The attachment of the wheels 12, 13, 15, and 16 to their respective axles is conventional, allowing these wheels to be quickly interchanged with various sized substitute wheels. At the ends 9a and 19a, the axles 9 and 19 are threaded and screwed into threaded receptacles, respectively, in the front mounting bracket 8 and rear mounting bracket 17. The opposite ends 9b and 19b are enlarged to hold the outboard wheels 12 and 16 in position. The axles 10 and 18 have, respectively, threaded ends 10a and 18a which pass, respectively, through openings in downwardly extending arms 8a and 17a, respectively, of the brackets 8 and 17. At one end, nuts 25 are screwed onto the axles 10 and 18, and at opposite ends 10b and 18b, end caps 26 are force fitted over these ends to hold the inboard wheels 13 and 15 in position. As shown in FIGS. 2 and 3A, spacers 14 may be used with the inboard wheels 13 and 15 to allow the lateral positioning to be changed. Adding or subtracting the number of spacers 14 regulates the lateral displacement of these wheels 13 and 15. Preferably for improved balance, the number of same sized spacers should be used with both wheels 13 and 15 so that these wheels are of equal distances from the longitudinal axis x. The inboard wheels 13 and 15 may be moved towards their adjacent outboard wheels 12 and 16, respectively, so that the distance between these pairs of wheels is about 1/8 inch and the inboard wheels 13 and 15 may be moved to about 1/8 inch away from the longitudinal axis x. The closer the inboard wheels 13 and 15 are to the longitudinal axis x, the greater the stability of the skate. The further away the inboard wheels 13 and 15 are from the longitudinal axis x, the greater the maneuverability of the skate 100.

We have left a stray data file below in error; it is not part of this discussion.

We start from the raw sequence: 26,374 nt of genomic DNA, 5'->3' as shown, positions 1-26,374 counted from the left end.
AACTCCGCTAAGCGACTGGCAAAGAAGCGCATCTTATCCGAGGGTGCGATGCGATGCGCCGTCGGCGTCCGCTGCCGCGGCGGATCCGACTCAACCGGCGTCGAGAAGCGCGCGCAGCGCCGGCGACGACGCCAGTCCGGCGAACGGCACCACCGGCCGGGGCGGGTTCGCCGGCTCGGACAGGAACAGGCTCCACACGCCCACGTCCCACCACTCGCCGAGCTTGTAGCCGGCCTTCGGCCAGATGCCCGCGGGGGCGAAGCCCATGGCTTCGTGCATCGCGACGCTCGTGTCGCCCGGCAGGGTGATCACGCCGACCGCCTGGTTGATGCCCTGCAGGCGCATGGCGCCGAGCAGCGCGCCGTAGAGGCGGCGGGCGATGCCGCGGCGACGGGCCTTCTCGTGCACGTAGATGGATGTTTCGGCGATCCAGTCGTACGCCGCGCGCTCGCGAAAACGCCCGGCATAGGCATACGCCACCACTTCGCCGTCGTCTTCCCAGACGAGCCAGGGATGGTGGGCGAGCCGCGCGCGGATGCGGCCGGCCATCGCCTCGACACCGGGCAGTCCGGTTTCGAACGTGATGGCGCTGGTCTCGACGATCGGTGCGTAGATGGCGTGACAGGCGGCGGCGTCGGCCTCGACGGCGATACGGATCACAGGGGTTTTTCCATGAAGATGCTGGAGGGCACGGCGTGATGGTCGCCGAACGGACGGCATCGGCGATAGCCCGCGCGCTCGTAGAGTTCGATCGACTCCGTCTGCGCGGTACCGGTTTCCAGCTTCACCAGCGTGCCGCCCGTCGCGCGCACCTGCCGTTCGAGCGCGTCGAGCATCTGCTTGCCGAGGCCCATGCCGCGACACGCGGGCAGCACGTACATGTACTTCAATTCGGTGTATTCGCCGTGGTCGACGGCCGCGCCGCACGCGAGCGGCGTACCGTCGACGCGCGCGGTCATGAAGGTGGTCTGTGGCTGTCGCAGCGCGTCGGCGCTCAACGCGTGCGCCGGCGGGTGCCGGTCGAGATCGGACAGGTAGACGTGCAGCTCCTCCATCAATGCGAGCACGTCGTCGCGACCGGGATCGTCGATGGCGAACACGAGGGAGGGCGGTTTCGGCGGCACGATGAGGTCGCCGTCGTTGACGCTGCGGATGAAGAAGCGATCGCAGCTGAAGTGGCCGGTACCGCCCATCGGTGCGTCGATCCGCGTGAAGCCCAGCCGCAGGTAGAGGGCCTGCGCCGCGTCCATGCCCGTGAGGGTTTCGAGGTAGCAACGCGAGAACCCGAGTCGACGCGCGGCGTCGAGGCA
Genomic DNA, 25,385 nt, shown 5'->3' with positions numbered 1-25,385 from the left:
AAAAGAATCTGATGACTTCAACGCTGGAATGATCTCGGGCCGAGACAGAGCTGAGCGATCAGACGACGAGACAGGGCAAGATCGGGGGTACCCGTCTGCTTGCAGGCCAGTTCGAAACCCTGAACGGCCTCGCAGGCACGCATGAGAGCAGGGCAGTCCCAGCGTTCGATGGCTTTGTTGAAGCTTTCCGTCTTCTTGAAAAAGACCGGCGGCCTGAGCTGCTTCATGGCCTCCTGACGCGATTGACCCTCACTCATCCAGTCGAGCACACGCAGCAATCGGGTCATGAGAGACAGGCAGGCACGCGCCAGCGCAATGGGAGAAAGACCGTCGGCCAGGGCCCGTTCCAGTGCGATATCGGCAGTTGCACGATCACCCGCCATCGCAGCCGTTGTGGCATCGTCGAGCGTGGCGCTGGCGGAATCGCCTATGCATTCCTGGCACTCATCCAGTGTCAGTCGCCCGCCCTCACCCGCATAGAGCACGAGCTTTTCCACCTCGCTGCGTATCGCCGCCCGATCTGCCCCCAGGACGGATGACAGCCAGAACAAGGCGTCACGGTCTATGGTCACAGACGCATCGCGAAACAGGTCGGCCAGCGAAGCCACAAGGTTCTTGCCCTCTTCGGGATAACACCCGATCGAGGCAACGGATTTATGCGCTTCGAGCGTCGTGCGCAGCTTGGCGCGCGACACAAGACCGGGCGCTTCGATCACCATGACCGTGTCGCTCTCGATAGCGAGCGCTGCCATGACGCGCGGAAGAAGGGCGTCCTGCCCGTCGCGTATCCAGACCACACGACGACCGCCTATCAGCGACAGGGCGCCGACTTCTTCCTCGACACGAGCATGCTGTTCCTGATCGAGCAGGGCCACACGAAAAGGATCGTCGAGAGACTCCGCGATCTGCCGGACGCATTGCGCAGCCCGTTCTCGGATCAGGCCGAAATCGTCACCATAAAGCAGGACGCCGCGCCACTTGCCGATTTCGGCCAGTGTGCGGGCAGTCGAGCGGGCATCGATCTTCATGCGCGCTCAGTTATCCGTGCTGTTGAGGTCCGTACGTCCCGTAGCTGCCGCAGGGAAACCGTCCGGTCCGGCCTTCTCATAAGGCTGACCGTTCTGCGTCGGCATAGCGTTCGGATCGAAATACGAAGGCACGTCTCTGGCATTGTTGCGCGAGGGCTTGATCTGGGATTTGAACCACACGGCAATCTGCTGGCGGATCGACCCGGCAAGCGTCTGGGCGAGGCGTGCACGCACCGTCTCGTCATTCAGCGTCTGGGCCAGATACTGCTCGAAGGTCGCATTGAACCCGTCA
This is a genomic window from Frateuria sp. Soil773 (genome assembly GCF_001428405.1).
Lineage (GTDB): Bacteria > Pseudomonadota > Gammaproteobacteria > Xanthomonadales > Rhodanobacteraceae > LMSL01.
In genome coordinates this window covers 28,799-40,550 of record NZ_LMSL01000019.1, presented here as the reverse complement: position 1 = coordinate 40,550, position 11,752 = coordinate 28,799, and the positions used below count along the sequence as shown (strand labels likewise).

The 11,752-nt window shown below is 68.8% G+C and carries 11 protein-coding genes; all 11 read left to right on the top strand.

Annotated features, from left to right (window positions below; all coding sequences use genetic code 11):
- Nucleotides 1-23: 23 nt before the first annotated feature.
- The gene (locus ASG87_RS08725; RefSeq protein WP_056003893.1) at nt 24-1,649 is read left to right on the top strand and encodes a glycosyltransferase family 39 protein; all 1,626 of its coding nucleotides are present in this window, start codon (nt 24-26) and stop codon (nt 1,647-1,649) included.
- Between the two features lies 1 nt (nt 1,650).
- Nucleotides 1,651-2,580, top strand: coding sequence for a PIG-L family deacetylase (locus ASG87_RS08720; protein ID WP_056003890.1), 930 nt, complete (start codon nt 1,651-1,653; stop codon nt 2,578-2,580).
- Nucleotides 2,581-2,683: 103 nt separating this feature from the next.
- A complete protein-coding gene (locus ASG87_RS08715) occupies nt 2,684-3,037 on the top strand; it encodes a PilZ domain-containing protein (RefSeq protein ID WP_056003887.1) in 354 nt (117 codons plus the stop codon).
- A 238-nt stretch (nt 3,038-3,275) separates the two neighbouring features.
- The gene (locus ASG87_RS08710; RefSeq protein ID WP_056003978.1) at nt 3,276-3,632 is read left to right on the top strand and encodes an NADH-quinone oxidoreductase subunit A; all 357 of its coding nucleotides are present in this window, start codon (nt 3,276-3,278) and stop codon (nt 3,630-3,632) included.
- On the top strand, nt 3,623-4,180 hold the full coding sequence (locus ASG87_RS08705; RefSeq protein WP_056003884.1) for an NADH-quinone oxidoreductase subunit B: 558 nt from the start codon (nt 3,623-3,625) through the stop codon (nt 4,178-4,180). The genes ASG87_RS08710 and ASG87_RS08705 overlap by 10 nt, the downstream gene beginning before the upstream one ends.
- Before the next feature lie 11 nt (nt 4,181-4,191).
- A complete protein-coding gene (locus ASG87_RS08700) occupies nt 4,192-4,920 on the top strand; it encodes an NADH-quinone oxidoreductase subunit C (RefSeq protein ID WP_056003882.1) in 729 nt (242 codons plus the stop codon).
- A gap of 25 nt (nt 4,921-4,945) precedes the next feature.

Second Embodiment: